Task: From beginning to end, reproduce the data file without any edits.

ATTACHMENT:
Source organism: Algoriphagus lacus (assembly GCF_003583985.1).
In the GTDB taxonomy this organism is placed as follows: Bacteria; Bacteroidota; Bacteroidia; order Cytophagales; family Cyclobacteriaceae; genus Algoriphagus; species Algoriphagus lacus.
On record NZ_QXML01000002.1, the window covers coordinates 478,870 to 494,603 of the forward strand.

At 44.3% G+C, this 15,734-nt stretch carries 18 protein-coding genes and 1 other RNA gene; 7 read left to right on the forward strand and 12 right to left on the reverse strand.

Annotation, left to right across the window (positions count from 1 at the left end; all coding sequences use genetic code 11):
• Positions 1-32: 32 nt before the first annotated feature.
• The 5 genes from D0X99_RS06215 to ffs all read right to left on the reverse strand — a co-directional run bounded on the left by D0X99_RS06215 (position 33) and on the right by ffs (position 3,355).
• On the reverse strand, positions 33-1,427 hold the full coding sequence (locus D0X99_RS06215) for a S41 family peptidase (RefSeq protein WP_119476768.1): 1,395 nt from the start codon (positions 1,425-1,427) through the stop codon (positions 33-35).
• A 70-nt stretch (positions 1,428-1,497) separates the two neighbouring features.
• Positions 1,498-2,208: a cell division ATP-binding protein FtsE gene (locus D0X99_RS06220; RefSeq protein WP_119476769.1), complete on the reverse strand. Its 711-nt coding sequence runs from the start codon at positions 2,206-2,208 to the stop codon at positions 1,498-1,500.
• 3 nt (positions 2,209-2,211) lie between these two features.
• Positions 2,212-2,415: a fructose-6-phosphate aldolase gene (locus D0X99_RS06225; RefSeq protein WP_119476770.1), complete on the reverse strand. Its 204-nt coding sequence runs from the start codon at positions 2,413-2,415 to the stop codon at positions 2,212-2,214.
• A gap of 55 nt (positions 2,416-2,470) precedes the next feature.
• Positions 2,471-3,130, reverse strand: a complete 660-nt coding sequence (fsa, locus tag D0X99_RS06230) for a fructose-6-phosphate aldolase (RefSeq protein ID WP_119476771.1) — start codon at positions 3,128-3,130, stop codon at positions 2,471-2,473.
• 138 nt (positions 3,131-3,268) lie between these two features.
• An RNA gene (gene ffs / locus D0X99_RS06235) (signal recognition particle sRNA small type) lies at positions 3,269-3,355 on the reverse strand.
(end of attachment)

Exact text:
Source organism: Algoriphagus lacus (assembly GCF_003583985.1).
In the GTDB taxonomy this organism is placed as follows: Bacteria; Bacteroidota; Bacteroidia; order Cytophagales; family Cyclobacteriaceae; genus Algoriphagus; species Algoriphagus lacus.
On record NZ_QXML01000002.1, the window covers coordinates 478,870 to 494,603 of the forward strand.

At 44.3% G+C, this 15,734-nt stretch carries 18 protein-coding genes and 1 other RNA gene; 7 read left to right on the forward strand and 12 right to left on the reverse strand.

Annotation, left to right across the window (positions count from 1 at the left end; all coding sequences use genetic code 11):
• Positions 1-32: 32 nt before the first annotated feature.
• The 5 genes from D0X99_RS06215 to ffs all read right to left on the reverse strand — a co-directional run bounded on the left by D0X99_RS06215 (position 33) and on the right by ffs (position 3,355).
• On the reverse strand, positions 33-1,427 hold the full coding sequence (locus D0X99_RS06215) for a S41 family peptidase (RefSeq protein WP_119476768.1): 1,395 nt from the start codon (positions 1,425-1,427) through the stop codon (positions 33-35).
• A 70-nt stretch (positions 1,428-1,497) separates the two neighbouring features.
• Positions 1,498-2,208: a cell division ATP-binding protein FtsE gene (locus D0X99_RS06220; RefSeq protein WP_119476769.1), complete on the reverse strand. Its 711-nt coding sequence runs from the start codon at positions 2,206-2,208 to the stop codon at positions 1,498-1,500.
• 3 nt (positions 2,209-2,211) lie between these two features.
• Positions 2,212-2,415: a fructose-6-phosphate aldolase gene (locus D0X99_RS06225; RefSeq protein WP_119476770.1), complete on the reverse strand. Its 204-nt coding sequence runs from the start codon at positions 2,413-2,415 to the stop codon at positions 2,212-2,214.
• A gap of 55 nt (positions 2,416-2,470) precedes the next feature.
• Positions 2,471-3,130, reverse strand: a complete 660-nt coding sequence (fsa, locus tag D0X99_RS06230) for a fructose-6-phosphate aldolase (RefSeq protein ID WP_119476771.1) — start codon at positions 3,128-3,130, stop codon at positions 2,471-2,473.
• 138 nt (positions 3,131-3,268) lie between these two features.
• An RNA gene (gene ffs / locus D0X99_RS06235) (signal recognition particle sRNA small type) lies at positions 3,269-3,355 on the reverse strand.